Published on November 16, 2017
Do you remember that ‘90s song from TLC about chasing waterfalls? Of course, this song could be interpreted in many ways, but it’s catchy and always seems to get stuck in my head. The song encourages you to not chase waterfalls and to stick to the rivers and lakes that you’re used to. Well, TLC I beg to differ. I think we should be chasing the waterfalls. It’s what makes life such an adventure.
The reason this song is in my head is because this past weekend, I ran a half-marathon in Silverton, Oregon that went through the state park and passed through several waterfalls. It was a bucket list race for me, because it always sells out quickly, and I’ve heard it’s beautiful. This year I added the registration date to my calendar and patiently waited for the registration to open. As soon as my calendar reminder went off, I logged in, and I successfully got in!
The race loops around seven waterfalls (in front of and behind) and is filled with beauty and challenge. With the weather in November, there’s a good chance of rain, which also means there’s a good chance there’s going to be puddles. To be honest, I’m much more of a road racer, since you tend to stay a little cleaner, and logistically they’re easier to run. Trail runs are usually tougher with a lot more obstacles and mud involved. However, after this race, I’m now a huge fan of trail racing.
The race started with the rain pouring. And at first, I tried to avoid the puddles, but it became very clear no matter what, I was going to get dirty. It made me realize that sometimes it’s just easier to embrace the puddles and run through them. Turns out, running through ankle-deep puddles isn’t so bad. In fact, getting a little dirty is actually a lot of fun! This also reminded me that sometimes life is messy, and we should really just embrace the mess and run joyfully through the puddles. Even though this was a race, I decided to really enjoy the course, so I stopped to take several photos along the way. I finished respectively and can’t wait to do it again next year.
As I’m approaching my 7th survivorversary (end of chemo and treatment), I’m reflecting on what it means to live well. I’d like to think I’m doing the right things. But to be honest, I thought I was doing that before cancer. Funny how life is now referred to as before cancer (BC) and after cancer (AC).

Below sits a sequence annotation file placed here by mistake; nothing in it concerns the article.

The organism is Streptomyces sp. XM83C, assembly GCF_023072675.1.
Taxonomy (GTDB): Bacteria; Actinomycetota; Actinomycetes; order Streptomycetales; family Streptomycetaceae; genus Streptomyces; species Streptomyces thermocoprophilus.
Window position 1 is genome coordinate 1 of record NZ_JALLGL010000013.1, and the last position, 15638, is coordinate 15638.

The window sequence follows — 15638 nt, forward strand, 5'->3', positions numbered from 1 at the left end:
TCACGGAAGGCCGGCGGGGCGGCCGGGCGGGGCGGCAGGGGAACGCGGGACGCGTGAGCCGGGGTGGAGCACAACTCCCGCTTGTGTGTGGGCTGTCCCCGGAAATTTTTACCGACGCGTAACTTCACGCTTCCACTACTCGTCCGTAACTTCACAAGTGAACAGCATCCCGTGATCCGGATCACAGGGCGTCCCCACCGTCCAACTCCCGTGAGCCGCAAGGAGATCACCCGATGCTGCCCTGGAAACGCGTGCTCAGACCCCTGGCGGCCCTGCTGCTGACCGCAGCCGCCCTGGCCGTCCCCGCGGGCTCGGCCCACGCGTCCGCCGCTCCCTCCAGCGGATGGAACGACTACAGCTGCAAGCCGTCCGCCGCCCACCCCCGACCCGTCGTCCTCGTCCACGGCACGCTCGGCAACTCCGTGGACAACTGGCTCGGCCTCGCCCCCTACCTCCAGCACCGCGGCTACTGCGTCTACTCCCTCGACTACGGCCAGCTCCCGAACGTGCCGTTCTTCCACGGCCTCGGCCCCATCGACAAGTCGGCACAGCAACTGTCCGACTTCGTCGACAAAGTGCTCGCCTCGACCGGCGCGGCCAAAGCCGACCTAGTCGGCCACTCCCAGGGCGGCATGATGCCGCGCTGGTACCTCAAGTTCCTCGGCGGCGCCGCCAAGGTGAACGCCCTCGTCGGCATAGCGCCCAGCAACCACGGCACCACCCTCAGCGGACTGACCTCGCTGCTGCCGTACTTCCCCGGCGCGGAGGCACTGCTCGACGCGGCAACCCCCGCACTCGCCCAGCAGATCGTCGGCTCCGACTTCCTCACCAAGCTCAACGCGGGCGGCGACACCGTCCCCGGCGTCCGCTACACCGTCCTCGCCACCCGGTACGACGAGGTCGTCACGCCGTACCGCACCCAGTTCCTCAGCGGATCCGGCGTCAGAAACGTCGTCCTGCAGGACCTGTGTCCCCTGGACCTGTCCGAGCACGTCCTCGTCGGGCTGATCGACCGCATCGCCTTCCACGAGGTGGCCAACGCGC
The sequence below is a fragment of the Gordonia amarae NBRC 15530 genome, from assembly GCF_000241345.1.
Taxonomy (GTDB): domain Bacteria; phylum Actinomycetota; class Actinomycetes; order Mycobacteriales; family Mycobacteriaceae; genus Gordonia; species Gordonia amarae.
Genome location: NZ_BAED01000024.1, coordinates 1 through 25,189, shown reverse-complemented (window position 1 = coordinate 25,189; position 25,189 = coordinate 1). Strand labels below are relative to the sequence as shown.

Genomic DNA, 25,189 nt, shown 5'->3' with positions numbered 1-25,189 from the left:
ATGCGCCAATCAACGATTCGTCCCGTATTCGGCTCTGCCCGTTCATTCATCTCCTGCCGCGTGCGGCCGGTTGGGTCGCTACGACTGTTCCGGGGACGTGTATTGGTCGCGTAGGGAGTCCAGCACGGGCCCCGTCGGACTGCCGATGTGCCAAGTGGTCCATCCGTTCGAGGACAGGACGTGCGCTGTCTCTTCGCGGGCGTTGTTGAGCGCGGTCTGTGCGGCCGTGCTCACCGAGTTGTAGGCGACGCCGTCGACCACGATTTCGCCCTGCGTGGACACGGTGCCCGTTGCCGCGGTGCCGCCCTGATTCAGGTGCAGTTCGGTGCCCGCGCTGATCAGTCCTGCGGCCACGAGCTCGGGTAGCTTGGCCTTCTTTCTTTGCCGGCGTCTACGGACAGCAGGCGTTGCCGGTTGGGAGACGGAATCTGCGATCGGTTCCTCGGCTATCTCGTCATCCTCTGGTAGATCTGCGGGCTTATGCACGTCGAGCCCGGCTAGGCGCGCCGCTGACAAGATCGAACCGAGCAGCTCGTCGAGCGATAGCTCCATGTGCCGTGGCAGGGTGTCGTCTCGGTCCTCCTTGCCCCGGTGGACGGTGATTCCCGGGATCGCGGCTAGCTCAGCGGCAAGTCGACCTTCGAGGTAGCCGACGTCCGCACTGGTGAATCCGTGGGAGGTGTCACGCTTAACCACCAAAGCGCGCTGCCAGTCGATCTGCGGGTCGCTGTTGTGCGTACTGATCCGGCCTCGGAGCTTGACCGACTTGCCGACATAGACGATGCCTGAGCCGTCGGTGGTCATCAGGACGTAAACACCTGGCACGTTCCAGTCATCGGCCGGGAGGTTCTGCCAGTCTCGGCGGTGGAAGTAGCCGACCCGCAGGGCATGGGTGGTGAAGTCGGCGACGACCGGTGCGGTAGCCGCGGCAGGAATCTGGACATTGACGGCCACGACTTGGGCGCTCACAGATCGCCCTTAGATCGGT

There are plenty of articles and studies on what you should do…but are they really telling us anything different than what we already know?
- Eat the right things like more plants, less meat, more whole foods and fewer processed foods
- Exercise every day
- Manage your relationships
- Stress less and rest
- Balance and moderation
But it all comes down to what works for us as individuals and how we balance our busy lives. What works for me (like running) may not work for you and vice versa. When I’m mentoring newly diagnosed folks, I always tell them to not forget to do what they love. Give yourself some space for grace and don’t give cancer the pleasure of taking away what makes you come alive. When you keep following your passion (your kids, grandkids, spouses, running, hiking, knitting, underwater basket weaving), then you keep your focus on the positive, and that’s all part of the healing process.
This last week, we lost a dear advocate in the breast cancer community. Beth Caldwell made a huge impact on so many. And while I knew Beth, I wasn’t close to her. Our paths crossed several times, and I’d like to think that we respected each other’s views. I admired her for all the work she did and her strong voice as she spoke out for all metastatic patients. She taught me a lot about advocating for something you believe in while not backing down, and challenging the organizations to be better and do better for the patients. Beth made it a point to chase the waterfalls knowing that sticking to the rivers and lakes were not how we were going to make progress in trying to find a cure for metastatic breast cancer. She was 41 and left behind a family, but she also left behind a legacy for all of us to carry on. Advocacy isn’t about just saving yourself; it’s about saving everyone with breast cancer. I won’t do it justice by naming all the amazing things she did, but I encourage you to read the story that Fred Hutch posted about her. She was amazing, made a huge impact on many of us, and I’ll never forget her.
At the starting line, running through life one race at a time,
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